I Ate snake Meat Everyday During Pregnancy: Mother Cries After Seeing Her New Born

Food taboos are known from virtually all human societies and pregnant women have often been targeted. During pregnancy, woman have to pay a lot of attention to what they consume and whether it can affect the baby.

One mother in China has just posted her story on the Internet. She’s just delivered her first-born, but the boy is nothing like other normal baby.

He is diagnosed with Ichthyosis vulgaris, as called “snake skin”.

Ichthyosis vulgaris (also known as “Autosomal dominant ichthyosis,” and “Ichthyosis simplex”) is a skin disorder causing dry, scaly skin. It is the most common form of ichthyosis,:486 affecting around 1 in 250 people. For this reason it is known as common ichthyosis. It is usually an autosomal dominant inherited disease (often associated with filaggrin), although a rare non-heritable version called acquired ichthyosis exists.

But no one in her family has the disease, and everyone blame it for her obsession with snake meat during her pregnancy.

The symptoms of the inherited form of ichthyosis vulgaris are not usually present at birth but generally develop between 3 months and 5 years of age. The symptoms will often improve with age, although they may grow more severe again in old age.

The condition is not life-threatening; the impact on the patient, if it is a mild case, is generally restricted to mild itching and the social impact of having skin with an unusual appearance. People with mild cases have symptoms that include scaly patches on the shins, fine white scales on the forearms and upper arms, and rough palms. People with the mildest cases have no symptoms other than faint, tell-tale “mosaic lines” between the Achilles tendons and the calf muscles.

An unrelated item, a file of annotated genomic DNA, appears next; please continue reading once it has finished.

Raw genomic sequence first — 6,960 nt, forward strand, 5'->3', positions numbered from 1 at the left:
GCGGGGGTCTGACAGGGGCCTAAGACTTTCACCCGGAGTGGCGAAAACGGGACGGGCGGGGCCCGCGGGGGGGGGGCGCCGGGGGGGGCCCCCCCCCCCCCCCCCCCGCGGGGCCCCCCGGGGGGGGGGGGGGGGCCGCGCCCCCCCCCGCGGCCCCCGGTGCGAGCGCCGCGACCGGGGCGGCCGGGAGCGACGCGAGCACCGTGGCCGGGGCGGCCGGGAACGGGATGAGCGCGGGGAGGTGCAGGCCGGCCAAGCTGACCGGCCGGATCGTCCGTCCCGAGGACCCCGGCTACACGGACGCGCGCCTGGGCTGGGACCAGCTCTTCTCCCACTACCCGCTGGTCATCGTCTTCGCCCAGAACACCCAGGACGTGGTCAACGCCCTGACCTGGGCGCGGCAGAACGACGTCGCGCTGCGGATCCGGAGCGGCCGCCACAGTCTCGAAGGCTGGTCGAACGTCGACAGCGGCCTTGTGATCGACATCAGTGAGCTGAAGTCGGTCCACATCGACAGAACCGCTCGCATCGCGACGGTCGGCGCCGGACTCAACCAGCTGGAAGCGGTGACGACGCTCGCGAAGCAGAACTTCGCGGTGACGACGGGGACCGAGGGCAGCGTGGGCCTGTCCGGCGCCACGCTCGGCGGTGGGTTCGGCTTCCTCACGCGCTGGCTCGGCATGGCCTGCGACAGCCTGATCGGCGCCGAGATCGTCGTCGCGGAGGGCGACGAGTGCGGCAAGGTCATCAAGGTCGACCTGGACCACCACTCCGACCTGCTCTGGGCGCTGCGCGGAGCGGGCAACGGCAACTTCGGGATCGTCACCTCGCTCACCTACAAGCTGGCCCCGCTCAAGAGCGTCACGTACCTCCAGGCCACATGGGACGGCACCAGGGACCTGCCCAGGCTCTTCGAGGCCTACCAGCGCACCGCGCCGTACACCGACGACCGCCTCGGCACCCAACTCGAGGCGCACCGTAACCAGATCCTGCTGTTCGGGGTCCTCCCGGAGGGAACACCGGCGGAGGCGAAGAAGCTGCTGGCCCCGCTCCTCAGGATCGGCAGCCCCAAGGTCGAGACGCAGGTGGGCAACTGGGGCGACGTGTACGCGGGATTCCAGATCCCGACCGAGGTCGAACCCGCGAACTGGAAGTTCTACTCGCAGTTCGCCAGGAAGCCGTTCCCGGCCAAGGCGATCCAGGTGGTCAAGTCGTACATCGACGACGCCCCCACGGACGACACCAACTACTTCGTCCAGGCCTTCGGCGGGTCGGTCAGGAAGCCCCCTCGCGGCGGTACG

Ichthyosis vulgaris is a skin disorder causing dry, scaly skin. Severe cases, although rare, do exist. Severe cases entail the buildup of scales everywhere, with areas of the body that have a concentration of sweat glands being least affected.

Areas where the skin rubs against each other, such as the armpits, the groin, and the “folded” areas of the elbow and knees, are less affected. When the buildup of scales is bad, the person with a severe case has “prickly itch” when he or she needs to sweat but cannot because of the scales. Various topical treatments are available to “exfoliate” the scales. These include lotions that contain alpha-hydroxy acids.

Source: Blogtamsu

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